John 6.35: “I am the bread of life. Whoever comes to me will never be hungry, and whoever believes in me will never be thirsty.”
When Jesus describes the life that He gives in the Gospel of John, He uses many metaphors that is related to the basic aspects of human life: birth, bread, water, etc. However, these metaphors are not like many metaphors that we use, where the source domain (that is the metaphor) and the target domain (that is what the metaphor is used to describe) have no real inherent connection except a comparative similarity. If I were to call a person a breath of fresh air, there isn’t really much connection between fresh air and a person’s pleasing presence in the midst of heavy times: there is simply a comparison between the experiences of the person and fresh air. However, Jesus’ metaphors are more that just containing surface similarities. The earthly bread that Jesus miraculously fed to the crowd is a sign of the bread of life that Jesus gives. There is somehow a connection between earthly food and this heavenly food that Jesus gives. What is this connection?
When Jesus says the crowds will never hunger or thirst with the bread He gives, Jesus is simultaneously speaking to their experience of hunger and thirst and to something different. It is quite obvious that Jesus doesn’t mean what it might appear to be said on the surface: that they will never experience hunger pains in their stomach or a craving for a drink of water. Most of us today intuitively understand that Jesus is obviously not saying this, although it wasn’t that clear to Jesus’ original audience. However, at the same time, that the bread of life is connected to the earthly bread that Jesus fed them, the bread of life is somehow connected to earthly hunger and thirst. What can this be?
To speak to this, we have to have been given to life by the Spirit in order for it to be truly possible to comprehend what the connection is. To frequently, we can be tempted to try to explain the connection as being between an earthly food and water that has nothing to do with the Spirit and heaven and the heavenly food and water that has nothing to do with earthly matters. We imagine there being a barrier between the two earthly and spiritual reality that has little connection between the two, except perhaps maybe the psychological experience of peace, hope, etc. that Jesus gives. When we implicitly thing of the bread of life in such a manner, we are actually recapitulating a Cartesian-like dualism where there is some minimal connection between the body and the soul/spirit, but they are ultimately separate and distinct from each other. The spiritual food has nothing to do with earthly hunger, but it totally about a spiritual life separate from the body. Perhaps, however, there is a better connection to be made than recapitulating sharp, dualistic divisions between body and the spirit.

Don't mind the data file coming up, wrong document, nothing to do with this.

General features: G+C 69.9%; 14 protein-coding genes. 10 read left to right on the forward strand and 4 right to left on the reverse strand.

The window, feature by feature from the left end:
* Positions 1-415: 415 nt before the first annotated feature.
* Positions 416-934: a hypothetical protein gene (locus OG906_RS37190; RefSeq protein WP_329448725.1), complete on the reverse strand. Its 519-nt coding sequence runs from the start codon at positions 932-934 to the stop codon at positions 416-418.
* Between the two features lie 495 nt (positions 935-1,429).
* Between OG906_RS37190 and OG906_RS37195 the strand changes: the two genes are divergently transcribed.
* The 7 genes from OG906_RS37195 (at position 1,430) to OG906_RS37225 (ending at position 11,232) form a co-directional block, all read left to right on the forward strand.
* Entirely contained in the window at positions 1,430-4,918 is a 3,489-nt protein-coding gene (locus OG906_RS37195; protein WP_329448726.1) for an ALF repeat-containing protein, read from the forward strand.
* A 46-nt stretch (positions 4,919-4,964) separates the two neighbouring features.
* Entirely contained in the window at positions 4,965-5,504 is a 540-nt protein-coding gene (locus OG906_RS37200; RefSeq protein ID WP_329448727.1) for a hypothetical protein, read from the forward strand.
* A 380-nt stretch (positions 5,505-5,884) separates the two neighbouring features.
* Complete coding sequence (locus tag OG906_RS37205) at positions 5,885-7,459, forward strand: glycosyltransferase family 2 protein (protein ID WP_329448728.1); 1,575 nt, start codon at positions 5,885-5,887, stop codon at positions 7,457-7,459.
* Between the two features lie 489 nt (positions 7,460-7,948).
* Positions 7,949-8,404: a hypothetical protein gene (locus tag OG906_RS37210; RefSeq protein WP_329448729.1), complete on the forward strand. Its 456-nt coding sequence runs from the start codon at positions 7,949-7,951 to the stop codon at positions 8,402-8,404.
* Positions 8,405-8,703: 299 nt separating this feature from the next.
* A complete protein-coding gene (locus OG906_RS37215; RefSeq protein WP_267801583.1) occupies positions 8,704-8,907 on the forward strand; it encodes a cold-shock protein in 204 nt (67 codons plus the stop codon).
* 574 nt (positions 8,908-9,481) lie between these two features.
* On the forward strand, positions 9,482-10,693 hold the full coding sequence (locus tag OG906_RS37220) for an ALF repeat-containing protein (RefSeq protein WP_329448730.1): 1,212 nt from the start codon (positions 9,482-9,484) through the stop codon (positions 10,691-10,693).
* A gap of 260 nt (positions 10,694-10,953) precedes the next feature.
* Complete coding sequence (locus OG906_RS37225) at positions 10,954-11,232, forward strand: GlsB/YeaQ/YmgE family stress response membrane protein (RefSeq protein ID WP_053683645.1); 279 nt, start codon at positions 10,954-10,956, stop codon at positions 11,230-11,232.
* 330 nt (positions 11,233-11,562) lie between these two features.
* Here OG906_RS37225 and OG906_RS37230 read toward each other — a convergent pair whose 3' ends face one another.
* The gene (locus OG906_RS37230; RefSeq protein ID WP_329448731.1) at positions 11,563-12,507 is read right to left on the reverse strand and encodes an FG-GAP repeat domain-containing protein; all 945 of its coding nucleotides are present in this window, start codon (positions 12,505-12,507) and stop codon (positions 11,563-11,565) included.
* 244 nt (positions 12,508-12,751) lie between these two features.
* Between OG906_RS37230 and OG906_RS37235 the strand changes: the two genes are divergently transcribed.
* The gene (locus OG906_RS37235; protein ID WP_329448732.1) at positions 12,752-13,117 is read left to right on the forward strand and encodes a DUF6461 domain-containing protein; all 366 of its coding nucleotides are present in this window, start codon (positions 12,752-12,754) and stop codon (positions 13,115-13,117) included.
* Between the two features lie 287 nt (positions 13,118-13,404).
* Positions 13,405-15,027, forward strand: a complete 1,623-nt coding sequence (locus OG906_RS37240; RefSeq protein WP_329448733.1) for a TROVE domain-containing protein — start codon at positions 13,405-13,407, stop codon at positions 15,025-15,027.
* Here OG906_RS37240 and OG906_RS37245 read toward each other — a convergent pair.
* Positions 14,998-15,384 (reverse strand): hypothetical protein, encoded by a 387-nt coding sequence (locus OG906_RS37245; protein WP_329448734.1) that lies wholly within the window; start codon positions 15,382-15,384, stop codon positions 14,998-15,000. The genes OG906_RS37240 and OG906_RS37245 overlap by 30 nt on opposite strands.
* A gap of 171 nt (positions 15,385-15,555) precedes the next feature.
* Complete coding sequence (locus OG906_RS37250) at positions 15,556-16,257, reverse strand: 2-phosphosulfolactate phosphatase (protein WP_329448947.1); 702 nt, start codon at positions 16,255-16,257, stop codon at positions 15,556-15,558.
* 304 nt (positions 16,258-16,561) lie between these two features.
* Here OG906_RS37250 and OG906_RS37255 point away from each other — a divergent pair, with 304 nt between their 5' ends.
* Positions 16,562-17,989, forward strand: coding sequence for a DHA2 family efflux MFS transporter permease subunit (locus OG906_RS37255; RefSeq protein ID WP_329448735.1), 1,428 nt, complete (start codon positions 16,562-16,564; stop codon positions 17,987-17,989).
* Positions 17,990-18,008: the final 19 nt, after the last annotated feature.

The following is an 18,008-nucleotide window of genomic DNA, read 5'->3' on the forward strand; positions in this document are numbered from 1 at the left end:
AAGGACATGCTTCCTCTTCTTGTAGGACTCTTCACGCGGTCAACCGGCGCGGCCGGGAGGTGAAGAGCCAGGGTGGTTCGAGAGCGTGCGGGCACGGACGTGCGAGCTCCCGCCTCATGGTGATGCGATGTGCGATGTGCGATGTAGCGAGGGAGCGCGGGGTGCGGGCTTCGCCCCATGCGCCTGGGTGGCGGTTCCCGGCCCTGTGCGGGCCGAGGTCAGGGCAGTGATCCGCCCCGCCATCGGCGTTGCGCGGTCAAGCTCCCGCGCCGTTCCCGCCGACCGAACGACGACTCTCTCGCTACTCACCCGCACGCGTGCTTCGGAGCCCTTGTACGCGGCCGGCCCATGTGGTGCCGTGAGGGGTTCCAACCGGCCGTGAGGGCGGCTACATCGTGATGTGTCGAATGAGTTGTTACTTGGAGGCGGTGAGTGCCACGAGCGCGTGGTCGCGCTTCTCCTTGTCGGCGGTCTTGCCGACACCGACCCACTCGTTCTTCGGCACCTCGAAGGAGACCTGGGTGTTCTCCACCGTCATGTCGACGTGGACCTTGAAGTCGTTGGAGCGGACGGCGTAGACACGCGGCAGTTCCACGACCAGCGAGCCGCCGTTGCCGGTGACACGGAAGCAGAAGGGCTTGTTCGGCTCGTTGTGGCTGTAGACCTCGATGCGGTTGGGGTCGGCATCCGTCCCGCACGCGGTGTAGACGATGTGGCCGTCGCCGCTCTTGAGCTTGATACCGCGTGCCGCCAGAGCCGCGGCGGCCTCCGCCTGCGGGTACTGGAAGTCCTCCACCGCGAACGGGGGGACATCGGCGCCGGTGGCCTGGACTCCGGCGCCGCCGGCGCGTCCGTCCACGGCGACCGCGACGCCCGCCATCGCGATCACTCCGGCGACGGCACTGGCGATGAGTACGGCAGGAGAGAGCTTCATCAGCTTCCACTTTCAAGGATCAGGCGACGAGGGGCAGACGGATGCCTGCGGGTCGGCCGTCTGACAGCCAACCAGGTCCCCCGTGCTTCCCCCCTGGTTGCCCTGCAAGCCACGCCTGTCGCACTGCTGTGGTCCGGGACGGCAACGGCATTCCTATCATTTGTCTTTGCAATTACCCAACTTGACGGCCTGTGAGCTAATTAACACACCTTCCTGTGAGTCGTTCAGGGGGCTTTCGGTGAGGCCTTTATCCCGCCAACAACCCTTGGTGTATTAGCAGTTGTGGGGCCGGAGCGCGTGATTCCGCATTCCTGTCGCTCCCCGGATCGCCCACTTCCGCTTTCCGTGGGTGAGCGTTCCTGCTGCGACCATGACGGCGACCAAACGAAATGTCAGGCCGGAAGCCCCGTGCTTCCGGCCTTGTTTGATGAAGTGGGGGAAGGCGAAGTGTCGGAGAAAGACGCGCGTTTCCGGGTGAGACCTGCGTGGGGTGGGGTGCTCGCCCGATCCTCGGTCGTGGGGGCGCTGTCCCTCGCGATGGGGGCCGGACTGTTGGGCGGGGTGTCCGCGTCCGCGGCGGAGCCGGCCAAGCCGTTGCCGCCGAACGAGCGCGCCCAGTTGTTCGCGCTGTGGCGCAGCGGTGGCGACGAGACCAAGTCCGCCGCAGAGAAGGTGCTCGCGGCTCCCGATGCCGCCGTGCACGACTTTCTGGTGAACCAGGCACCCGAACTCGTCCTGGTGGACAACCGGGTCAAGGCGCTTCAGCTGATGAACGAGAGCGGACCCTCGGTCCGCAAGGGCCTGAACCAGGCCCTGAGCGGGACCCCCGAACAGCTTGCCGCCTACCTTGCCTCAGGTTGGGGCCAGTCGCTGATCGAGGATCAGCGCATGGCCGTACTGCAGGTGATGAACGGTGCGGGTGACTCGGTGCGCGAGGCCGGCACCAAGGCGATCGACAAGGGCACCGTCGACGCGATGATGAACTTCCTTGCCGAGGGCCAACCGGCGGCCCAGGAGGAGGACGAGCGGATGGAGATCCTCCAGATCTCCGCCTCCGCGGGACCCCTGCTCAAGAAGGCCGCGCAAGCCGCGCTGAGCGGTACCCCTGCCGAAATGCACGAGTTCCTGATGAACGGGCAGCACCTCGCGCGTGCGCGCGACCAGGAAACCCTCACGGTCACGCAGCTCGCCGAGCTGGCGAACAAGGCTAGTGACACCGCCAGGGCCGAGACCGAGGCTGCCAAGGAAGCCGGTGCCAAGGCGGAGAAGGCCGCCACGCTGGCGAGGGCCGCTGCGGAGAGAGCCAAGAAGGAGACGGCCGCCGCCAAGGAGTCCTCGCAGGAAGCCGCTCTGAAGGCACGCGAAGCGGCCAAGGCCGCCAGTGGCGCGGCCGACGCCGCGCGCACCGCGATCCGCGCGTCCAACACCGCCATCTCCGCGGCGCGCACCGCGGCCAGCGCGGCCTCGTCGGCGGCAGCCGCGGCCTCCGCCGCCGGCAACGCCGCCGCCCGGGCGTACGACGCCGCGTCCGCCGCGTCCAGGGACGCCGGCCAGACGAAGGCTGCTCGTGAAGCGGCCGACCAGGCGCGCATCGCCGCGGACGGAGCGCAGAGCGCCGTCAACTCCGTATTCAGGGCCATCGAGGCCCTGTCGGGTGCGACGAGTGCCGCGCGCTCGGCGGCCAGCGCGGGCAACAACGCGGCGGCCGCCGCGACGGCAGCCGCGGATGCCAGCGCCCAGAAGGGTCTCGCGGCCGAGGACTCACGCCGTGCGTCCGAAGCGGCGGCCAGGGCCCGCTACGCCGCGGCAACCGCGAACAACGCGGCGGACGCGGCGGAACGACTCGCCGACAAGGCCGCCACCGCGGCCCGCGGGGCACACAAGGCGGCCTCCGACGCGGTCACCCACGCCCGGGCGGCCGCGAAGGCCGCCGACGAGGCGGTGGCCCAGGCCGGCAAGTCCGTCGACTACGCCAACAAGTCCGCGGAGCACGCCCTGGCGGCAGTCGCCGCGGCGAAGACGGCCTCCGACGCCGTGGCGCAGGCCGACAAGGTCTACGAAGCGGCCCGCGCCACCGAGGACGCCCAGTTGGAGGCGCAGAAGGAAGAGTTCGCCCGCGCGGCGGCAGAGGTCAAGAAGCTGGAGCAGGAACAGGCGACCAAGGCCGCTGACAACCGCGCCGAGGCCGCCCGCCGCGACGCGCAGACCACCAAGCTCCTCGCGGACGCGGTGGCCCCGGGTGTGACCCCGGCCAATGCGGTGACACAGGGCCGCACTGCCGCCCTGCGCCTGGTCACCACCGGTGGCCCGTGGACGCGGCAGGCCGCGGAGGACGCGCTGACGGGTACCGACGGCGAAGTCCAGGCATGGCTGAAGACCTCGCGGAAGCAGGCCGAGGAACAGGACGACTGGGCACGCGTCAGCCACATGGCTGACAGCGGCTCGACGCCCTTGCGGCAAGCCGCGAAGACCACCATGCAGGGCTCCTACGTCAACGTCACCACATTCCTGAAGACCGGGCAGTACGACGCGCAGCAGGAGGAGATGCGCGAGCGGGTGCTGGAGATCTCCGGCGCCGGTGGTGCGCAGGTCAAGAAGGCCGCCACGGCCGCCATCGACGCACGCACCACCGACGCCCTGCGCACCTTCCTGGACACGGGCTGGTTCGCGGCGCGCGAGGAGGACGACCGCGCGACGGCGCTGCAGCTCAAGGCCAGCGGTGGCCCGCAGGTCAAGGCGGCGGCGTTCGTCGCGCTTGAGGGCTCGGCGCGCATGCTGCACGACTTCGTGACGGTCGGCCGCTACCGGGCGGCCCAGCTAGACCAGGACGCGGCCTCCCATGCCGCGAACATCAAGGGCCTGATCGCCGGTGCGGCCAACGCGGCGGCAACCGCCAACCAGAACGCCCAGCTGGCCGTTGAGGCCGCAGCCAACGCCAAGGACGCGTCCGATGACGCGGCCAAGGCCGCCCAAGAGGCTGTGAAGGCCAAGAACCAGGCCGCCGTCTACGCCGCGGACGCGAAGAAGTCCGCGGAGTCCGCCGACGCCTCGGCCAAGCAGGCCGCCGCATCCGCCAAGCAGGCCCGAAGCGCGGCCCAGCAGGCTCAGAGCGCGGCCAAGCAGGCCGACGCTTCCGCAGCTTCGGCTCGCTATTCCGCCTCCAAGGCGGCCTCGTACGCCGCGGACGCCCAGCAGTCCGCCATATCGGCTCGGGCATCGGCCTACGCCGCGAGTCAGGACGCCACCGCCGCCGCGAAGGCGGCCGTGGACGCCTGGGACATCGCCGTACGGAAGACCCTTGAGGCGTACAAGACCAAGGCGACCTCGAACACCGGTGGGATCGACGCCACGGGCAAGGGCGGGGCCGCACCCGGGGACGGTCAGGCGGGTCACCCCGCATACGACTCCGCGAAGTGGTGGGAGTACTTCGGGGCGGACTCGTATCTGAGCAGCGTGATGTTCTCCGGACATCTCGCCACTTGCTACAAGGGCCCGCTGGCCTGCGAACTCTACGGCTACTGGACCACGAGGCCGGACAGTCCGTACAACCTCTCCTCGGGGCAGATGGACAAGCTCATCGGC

When we deal with motivation and desires in human life, there are two relevant neuro-cognitive systems that impact how we experience want, cravings, etc. First there is the very basic, visceral want for something. The desire for food, the craving for a drink of water, a longing for a romantic companion, etc. We want what we want and this system makes those things that might satisfy these desires particularly salient to our attention. We don’t actively control this basic system of desire, although our experiences and thoughts over time may modify the extent of this desire.
On top of this is the system of higher cognition that modifies how we think about, relate to, and seek to fulfill these cravings. My own thoughts and plans for fulfilling the basic desires not only leads to the satisfaction or frustration of our desires, but it also modifies how mild or intense the desires is experience in our life. If, for instance, I really feel a desire to gain approval for something that I do, but yet at the same time I know that approval or the lack thereof doesn’t really dramatically impact the quality of my life, then that will modify how I experience approval or the lack thereof. Perhaps I won’t get too big of a head if I receive praise or I won’t get too low if no one acknowledges the quality of my work.